Nicotine replacement prescription practices of obstetric and pediatric clinicians
Department of Medicine, Division of Preventive and Behavioral Medicine
Adult; Boston; Drug Utilization; Female; Humans; Infant; Infant, Newborn; Male; Nicotine; *Obstetrics; *Pediatrics; Physician's Practice Patterns; Pregnancy; *Smoking Cessation
Life Sciences | Medicine and Health Sciences | Women's Studies
OBJECTIVE: To assess smoking cessation counseling and nicotine replacement therapy prescription and recommendation practices among obstetric and pediatric providers.
METHODS: We sent out a self-administered survey to 61 obstetric and pediatric nurse practitioners and physicians at six community health centers in the Boston area.
RESULTS: Obstetric providers were more likely to view smoking cessation counseling as their responsibility in treating pregnant women than pediatric providers did in treating infants with mothers who smoked (mean +/- standard deviation [95% confidence interval] 4.5 +/- 0.76 [4.2, 4.8] versus 4.0 +/- 0.8 [3.7, 4.3] on a five-point scale; P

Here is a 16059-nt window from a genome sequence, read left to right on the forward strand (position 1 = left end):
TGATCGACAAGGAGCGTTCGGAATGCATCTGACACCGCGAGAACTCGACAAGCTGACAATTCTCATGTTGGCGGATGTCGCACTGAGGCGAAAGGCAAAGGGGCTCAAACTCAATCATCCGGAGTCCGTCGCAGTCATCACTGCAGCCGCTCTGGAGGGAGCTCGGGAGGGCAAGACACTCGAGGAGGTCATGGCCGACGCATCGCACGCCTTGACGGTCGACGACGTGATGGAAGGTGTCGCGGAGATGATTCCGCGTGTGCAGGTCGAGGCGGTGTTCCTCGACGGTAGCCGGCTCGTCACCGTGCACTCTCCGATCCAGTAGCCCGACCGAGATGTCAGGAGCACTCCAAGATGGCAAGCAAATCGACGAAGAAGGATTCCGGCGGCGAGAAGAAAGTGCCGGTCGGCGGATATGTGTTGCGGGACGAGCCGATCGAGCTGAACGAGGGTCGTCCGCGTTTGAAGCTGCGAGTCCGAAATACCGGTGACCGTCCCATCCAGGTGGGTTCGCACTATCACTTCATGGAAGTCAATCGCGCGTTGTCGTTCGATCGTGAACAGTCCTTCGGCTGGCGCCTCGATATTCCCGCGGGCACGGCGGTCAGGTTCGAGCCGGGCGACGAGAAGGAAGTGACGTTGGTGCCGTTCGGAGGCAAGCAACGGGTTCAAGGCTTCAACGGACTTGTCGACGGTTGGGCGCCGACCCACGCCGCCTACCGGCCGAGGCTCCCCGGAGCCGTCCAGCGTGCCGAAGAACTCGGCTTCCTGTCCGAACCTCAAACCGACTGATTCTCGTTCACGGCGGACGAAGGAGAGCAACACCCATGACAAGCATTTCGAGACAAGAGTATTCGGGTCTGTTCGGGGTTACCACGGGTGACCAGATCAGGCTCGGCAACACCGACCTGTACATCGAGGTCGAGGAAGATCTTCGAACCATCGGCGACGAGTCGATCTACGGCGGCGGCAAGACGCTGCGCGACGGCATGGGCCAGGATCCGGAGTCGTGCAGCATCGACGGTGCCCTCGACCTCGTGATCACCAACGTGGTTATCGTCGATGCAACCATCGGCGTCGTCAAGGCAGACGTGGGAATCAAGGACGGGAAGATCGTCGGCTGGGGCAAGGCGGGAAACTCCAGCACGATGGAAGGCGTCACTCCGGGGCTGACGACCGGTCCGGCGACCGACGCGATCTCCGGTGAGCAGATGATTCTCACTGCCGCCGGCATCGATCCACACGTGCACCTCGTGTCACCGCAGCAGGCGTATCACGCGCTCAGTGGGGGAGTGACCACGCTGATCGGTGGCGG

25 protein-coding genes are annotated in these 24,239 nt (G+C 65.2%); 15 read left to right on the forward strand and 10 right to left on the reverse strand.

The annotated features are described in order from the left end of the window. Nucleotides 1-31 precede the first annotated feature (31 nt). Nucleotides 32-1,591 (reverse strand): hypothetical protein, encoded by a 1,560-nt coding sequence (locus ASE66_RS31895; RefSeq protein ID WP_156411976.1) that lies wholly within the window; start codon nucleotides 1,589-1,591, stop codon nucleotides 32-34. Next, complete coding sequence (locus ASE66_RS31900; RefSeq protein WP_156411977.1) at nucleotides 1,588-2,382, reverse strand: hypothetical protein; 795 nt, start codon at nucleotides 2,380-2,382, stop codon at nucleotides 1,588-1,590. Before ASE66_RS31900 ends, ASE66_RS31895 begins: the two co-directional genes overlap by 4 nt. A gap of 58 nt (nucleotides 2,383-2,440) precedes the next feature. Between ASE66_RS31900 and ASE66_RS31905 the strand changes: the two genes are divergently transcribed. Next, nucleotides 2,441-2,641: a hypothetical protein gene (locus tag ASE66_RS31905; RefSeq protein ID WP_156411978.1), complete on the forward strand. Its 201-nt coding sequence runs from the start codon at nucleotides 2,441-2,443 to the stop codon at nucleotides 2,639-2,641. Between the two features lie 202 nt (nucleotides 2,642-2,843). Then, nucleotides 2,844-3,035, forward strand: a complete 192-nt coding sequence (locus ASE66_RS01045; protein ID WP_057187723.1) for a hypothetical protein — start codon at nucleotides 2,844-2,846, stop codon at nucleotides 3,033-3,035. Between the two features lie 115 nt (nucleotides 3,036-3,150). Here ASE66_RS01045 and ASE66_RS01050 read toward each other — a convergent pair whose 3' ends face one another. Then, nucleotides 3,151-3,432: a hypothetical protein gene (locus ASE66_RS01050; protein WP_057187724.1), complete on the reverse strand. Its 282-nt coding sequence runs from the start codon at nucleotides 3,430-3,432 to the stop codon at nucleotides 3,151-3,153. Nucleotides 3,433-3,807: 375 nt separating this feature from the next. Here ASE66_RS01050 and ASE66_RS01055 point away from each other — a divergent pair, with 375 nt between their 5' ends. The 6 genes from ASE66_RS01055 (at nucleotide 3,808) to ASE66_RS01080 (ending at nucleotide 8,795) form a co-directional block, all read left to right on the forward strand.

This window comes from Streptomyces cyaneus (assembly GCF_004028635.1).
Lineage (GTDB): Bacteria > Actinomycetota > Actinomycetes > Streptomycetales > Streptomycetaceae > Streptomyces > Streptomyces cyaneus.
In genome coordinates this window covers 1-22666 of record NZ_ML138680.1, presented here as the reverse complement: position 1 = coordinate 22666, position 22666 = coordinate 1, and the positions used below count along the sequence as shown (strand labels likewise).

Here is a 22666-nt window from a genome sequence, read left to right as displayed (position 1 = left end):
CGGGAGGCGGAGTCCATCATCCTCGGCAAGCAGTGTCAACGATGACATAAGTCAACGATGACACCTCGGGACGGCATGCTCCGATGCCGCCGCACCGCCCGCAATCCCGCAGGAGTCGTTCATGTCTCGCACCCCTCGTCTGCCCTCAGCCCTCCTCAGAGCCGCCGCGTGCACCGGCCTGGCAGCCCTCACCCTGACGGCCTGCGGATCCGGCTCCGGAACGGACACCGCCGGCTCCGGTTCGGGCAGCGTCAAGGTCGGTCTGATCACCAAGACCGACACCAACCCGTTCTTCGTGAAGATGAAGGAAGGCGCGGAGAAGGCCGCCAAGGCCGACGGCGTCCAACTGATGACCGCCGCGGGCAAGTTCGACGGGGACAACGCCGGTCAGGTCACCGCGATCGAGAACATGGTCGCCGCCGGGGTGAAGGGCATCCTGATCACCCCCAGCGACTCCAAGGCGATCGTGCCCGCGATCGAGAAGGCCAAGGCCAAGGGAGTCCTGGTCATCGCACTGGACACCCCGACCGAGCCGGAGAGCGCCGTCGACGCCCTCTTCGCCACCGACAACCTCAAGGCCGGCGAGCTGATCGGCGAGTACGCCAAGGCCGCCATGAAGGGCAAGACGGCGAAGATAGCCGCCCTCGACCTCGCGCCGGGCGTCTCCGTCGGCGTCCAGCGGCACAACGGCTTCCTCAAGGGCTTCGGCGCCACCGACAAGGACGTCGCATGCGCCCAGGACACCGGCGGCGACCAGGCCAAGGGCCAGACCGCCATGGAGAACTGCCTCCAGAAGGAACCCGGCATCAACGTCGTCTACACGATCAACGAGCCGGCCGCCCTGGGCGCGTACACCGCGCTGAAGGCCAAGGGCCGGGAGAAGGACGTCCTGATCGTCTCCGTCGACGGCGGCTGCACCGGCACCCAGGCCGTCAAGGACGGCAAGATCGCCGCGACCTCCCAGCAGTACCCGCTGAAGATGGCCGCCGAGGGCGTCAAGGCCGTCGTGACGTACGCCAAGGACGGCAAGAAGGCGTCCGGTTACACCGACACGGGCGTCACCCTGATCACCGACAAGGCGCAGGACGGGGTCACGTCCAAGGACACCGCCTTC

CONCLUSION: We found that nicotine replacement therapies are commonly prescribed or recommended to pregnant smokers by obstetric providers, but less commonly to lactating women by pediatric providers.
DOI of Published Version
Obstet Gynecol. 2000 Aug;96(2):261-5.
Obstetrics and gynecology
Oncken CA, Pbert L, Ockene JK, Zapka JG, Stoddard AM. (2000). Nicotine replacement prescription practices of obstetric and pediatric clinicians. Women’s Health Research Faculty Publications. https://doi.org/10.1016/S0029-7844(00)00905-4. Retrieved from https://escholarship.umassmed.edu/wfc_pp/389